Jehovah appears nowhere in 1 Enoch. Only a few fragments from it were found among the Dead Sea Scrolls (written in Aramaic). The best copies available are in Ethiopic. Many libraries have copies in English. It takes up the first 100 pages of The Old Testament Pseudepigrapha (Volume 1) by James H Charlesworth which is usually viewed as the best current introduction to these writings (roughly 1000 pages each volume). My copies were published by Doubleday in 1983 -- ISBN: 0-385-09630-5 (v.1) and 0-385-18813-7 (v.2) -- LC: BS1830.A3 1983 -- Dewey: 229 -- LCC: 80-2443.
This show peaked my curiousity and I went to the library and found the book Who Wrote the Bible? by Richard Friedman.
[email protected] replied:
Sorry, but I've never read Friedman, so I can't comment on that book or author. Literally hundreds of books have been written on this subject. Two of the most widely accepted and scholarly have the same title: The Canon of the New Testament. One is by Bruce Metzger and the other is by Aland. A slightly less dry (more "popular") book -- still by an A1 scholar -- is The Birth of the New Testament by C.F.D. Moule of Cambridge University, England. ISBN: 0-06-066029-5 -- LC: BS2330.2.M6 -- Dewey: 225.6'7 -- LCC 81-47432.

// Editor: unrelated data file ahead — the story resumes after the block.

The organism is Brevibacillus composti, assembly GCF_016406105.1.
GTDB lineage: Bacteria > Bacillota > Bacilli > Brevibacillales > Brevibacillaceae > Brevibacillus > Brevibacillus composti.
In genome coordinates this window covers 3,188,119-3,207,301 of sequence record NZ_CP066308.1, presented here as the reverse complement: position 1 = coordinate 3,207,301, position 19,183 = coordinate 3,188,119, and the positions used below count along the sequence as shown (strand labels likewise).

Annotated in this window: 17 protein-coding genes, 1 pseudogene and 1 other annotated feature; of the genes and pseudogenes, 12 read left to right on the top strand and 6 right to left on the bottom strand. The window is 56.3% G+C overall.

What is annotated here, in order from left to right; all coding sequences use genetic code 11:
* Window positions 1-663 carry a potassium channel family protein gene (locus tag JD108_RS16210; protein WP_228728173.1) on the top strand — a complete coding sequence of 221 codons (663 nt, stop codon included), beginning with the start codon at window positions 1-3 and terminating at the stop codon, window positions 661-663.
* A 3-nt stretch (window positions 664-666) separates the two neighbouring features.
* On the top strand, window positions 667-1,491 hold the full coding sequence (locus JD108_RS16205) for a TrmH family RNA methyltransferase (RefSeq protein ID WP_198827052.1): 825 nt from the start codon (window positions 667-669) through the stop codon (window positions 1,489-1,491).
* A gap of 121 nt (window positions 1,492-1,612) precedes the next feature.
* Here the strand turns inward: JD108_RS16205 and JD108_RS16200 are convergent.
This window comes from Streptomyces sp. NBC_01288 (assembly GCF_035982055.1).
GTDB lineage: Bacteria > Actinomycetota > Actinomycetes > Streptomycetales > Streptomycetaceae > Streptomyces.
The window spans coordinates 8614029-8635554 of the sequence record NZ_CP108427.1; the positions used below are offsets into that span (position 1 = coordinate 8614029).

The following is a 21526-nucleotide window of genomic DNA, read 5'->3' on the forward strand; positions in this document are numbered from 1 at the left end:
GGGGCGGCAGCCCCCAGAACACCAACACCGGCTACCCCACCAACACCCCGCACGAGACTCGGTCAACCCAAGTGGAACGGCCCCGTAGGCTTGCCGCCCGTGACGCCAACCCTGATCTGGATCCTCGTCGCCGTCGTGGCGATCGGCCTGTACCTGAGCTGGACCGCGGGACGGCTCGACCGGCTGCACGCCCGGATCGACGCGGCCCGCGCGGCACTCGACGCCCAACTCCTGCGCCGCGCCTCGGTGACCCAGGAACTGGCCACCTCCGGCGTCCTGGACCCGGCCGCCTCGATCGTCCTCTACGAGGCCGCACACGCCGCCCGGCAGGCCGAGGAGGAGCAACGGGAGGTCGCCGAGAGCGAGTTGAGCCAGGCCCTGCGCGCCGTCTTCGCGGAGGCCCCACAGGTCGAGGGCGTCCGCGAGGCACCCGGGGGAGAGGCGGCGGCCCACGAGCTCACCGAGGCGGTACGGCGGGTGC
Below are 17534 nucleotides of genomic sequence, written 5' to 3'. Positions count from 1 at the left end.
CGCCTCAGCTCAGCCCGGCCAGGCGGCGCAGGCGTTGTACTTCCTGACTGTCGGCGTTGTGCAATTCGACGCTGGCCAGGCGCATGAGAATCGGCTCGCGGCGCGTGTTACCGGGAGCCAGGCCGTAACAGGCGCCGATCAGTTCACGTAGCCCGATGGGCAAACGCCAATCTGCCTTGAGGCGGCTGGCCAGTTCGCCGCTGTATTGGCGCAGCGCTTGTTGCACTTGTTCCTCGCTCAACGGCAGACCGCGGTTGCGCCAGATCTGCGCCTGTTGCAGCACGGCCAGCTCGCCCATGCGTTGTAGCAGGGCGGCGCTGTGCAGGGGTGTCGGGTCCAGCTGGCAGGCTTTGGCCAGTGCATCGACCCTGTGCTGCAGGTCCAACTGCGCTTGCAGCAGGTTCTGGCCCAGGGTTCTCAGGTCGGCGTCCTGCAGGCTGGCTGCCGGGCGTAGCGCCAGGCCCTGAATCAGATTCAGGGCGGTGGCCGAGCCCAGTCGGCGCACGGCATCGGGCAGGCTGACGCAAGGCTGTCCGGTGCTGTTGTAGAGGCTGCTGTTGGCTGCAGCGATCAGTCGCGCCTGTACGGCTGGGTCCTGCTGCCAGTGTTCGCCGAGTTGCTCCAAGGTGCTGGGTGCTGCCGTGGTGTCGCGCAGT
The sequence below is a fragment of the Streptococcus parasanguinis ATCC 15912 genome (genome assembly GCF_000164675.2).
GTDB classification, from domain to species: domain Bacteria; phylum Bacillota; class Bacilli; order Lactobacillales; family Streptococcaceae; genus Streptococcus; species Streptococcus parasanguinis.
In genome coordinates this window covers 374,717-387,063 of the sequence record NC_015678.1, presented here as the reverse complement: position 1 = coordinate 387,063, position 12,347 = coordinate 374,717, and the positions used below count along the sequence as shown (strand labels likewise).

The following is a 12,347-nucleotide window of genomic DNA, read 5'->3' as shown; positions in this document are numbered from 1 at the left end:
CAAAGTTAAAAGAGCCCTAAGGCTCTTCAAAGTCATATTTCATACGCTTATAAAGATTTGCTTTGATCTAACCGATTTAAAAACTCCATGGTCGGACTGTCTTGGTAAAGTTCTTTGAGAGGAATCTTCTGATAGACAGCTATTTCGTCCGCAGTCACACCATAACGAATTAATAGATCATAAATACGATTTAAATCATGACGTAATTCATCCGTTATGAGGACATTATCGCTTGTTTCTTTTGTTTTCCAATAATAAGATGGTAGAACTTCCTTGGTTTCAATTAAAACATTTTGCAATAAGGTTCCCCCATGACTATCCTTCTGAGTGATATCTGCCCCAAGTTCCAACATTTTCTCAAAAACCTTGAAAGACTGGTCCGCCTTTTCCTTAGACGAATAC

This topic is a favorite of "freethinkers" and conspiracy nuts. If you know some of the facts about the field, it is fun to read these writers to see how small-minded they are and how limited their learning. (Again, this is not a comment on Friedman, I wouldn't know him from Adam. His book may be just fine.)
While I would recommend a big grain of salt, All Scripture is Inspired of God, although vague on details, is not too bad -- the writers stole a great deal of good information from real scholars. They cover up some things -- but that's to be expected from them.
the show ... was talking about the Gospel of Nicodemous and the Appocolypse of John (I think it was John). Very interesting show. Once again, what we are presented as the "only truth" is really the 'truth' of those who assembled it. Few realize that there are countless Books not included in the Bible due to various political and religious dissagrements.
[email protected] commented: